• A visit to the food market in Florence and a cooking lesson in a professional chef’s apartment was a great experience. I’ll never forget the spaghetti cooked in chianti at Divina Cucina.
• We seemed to have mouled (ate mussels) our way through France. They were so good and so hard to resist. At La Pied Cochon I had the best onion soup, escargots and cod over a potato puree in a very Parisian atmosphere…and then took a night boat ride on the River Seine. Ooh la la.
• A must stop in downtown Santiago, Chile is lunch at Donde Agosto in the bustling and colorful Mercado Central. On the road to the wineries, I loved our stop at the wisteria-laden “Los Hornitos” where we were greeted with a welcome drink and empanadas made from meats cooked in the outdoor ovens.

• And, of course, who has ever gone to the beautiful and fragrant valleys of Napa and Sonoma and not enjoyed themselves? Tasting, tasting, and more tasting!
• Lastly, I’ve been presented with a few strange dishes in my travels…an appetizer of lamb testicles in the House of Morande in the Casablanca Valley outside of Santiago (but with a glass of wine and that beautiful setting overlooking the vineyards, who cared?); a Valentine’s Day aphrodisiac of bull’s balls served at Cafe San Martin in NYC. (I know it’s suspiciously starting to look like a theme here, but that’s the end of that category, promise).

• Grasshoppers are a delicacy in Oaxaca, MX and I’ve conveniently blocked my memory as to whether or not I tried them when they were presented at a folkloric buffet I attended. I’m thinking I did…and I’m thinking salty.

Postscript: I don’t know about you, but I really enjoyed this trip down memory lane and while there are only a few photos and most were taken way back before digital cameras, they’re authentic. This post has left me wanting…wanting to make a project of finding old photos and travel journals, wanting to update it with memories from the great trips I took over the past 3 years…and, more importantly, wanting to go out and create new ones!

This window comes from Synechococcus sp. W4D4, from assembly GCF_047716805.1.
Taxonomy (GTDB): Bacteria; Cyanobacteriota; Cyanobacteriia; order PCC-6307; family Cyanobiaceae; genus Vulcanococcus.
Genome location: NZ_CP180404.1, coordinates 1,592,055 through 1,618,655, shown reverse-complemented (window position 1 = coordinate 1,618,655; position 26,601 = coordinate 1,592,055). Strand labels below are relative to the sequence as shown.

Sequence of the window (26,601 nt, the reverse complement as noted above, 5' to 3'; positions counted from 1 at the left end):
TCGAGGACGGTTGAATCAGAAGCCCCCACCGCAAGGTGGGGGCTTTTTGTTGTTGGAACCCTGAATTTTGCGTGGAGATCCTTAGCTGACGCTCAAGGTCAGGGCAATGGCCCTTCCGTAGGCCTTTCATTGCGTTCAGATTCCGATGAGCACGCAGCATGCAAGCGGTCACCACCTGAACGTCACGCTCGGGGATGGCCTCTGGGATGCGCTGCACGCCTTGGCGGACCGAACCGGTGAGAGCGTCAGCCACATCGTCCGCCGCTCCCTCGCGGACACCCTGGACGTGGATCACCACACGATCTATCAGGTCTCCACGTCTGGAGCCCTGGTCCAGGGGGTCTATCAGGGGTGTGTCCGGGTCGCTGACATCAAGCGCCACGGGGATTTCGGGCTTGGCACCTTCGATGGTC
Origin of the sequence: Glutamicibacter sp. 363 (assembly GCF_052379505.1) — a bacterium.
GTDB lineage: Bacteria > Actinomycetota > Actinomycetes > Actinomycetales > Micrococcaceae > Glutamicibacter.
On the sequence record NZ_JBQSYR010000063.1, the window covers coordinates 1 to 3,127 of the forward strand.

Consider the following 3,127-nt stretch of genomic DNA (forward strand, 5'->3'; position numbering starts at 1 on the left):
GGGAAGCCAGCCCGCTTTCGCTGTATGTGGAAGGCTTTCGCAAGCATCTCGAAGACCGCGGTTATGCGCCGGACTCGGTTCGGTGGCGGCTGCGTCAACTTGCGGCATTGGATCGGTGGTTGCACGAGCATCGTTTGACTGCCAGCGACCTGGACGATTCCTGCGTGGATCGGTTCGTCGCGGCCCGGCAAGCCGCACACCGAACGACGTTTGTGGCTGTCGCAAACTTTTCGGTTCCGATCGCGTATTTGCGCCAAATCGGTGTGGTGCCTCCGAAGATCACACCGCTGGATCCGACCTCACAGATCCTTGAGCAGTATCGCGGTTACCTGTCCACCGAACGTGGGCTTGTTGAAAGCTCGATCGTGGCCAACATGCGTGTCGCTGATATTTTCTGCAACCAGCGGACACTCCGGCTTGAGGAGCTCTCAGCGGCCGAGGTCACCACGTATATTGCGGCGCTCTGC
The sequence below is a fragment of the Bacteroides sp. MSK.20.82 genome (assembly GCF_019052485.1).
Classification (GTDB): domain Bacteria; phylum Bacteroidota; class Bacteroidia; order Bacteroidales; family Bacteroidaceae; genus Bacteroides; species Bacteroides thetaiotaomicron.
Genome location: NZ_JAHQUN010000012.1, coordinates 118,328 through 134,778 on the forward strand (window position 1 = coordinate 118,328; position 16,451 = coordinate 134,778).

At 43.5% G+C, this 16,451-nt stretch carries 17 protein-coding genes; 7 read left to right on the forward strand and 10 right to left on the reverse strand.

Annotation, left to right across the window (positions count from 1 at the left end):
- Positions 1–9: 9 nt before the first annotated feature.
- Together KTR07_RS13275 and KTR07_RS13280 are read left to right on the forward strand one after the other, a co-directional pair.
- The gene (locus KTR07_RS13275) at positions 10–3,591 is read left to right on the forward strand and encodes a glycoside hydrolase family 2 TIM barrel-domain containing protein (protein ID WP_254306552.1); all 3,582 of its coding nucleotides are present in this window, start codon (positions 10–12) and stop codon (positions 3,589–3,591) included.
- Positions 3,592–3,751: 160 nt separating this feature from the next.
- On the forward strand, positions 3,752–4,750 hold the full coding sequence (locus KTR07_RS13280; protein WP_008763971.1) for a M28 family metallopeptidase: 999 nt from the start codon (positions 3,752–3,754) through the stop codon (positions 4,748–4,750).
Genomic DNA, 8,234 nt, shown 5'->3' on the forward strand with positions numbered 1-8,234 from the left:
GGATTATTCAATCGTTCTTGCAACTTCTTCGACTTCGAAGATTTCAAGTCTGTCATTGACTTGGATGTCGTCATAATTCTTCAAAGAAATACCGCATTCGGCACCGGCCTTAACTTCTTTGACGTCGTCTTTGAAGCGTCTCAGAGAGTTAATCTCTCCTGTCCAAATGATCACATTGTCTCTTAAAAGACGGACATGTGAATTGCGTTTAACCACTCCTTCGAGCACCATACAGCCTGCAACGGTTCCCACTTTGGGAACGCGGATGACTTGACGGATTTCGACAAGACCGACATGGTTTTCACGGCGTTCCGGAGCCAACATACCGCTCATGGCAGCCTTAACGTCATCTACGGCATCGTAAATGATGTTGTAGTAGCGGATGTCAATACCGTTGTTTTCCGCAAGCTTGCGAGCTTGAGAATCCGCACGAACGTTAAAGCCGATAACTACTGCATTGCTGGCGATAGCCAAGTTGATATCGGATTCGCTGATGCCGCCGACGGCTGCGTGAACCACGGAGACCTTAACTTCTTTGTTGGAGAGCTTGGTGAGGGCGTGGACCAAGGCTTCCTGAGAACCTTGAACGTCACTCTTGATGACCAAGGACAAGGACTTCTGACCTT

COMPANY’S COMING: A Crowd-Pleasing Menu

Herb-Crusted Pork Roast, Dried Fruit and Vegetable Compote, 
with a Bean Puree

Behold the main entree I prepared for a family dinner. I think the only reason I didn’t get a standing ovation was they were too busy eating, reaching for seconds and loudly ooh-aahing. It was that good! 

A Little About My Family
When you move from one state to another as I did (NYC to South FL), you are truly blessed to find everyone you thought you were leaving sitting at the dining table with you. This is what happened with us. First my mother and grandmother left NY 30 years ago; the next generation (me, my sister, her husband) left 14 years ago; and, little by little, our children and their children set roots in South Florida. We now number 16 around the dinner table and range in age from 86 to 2 years old. (Wish I could say I was dead middle.) When the last branch of the family tree moved down several years ago, we started a new tradition…instead of the conventional offering of grace or toast and clinking glasses, we start every family dinner with a bellowing rendition of Hail, Hail…the gang’s all here. Family dinners are frequent, celebratory, raucously loud and over-abundant with food! 

So, without too much further ado, this is the main course I prepared for my sister’s birthday. My niece did appys and a first course — dare I tell you it was pasta? We’re mostly Italian. It’s a hard thing to give up on Sunday (and other days) for some family members.

The Pictorial

The Undeniably Colorful Fruit & Veggie Compote

The meat and beans presentation.

The Artistic View

For Roast Pork:
boneless pork loin, garlic, rosemary, crushed walnuts, thyme, fennel seed, oregano, cinnamon, nutmeg, bread crumbs, mustard, honey, tablespoon orange marmalade, OO, S&P.
• Spray pan and pork roast with olive oil.
• S&P meat and strategically add some garlic studs.
• Prepare dry rub of herbs and crushed walnuts, mix with a little honey and a tablespoon or two of orange marmalade and pat onto roast.
• At this point, I decided to add some breadcrumbs to the top to create a crust and stop marmalade glaze from burning. It worked well.
• Bake at 325 (170 internal) for about 20 minutes per pound. 

For Dried Fruit & Vegetable Compote (gorgeous, isn’t it?):
dried dates, dried plums, carrots, baby pearl onions, green olives, mini sweet peppers, capers, chicken broth, Sweet Vermouth.

The technique is to basically throw everything into a pot with some chicken broth until fruit gets all soft and deliciously gooey, the vegetables are tender, and the saltiness and sweetness have melded. I added the Sweet Vermouth towards the end.

For Bean Puree:
beans, toasted walnuts, OO, S&P, chopped parsley

I use canned beans (white, black or, in this case, chick peas) and it couldn’t be simpler. Heat, pulse lightly so that it still has some texture, add a little S&P, a squeeze of lemon, a drizzle of olive oil, a sprinkle of parsley and decorate with toasted walnuts.

[See my favorite pulsing kitchen item in right column. I use it for the bean puree, making pesto, scrambling eggs…etc.]
Follow Me on Pinterest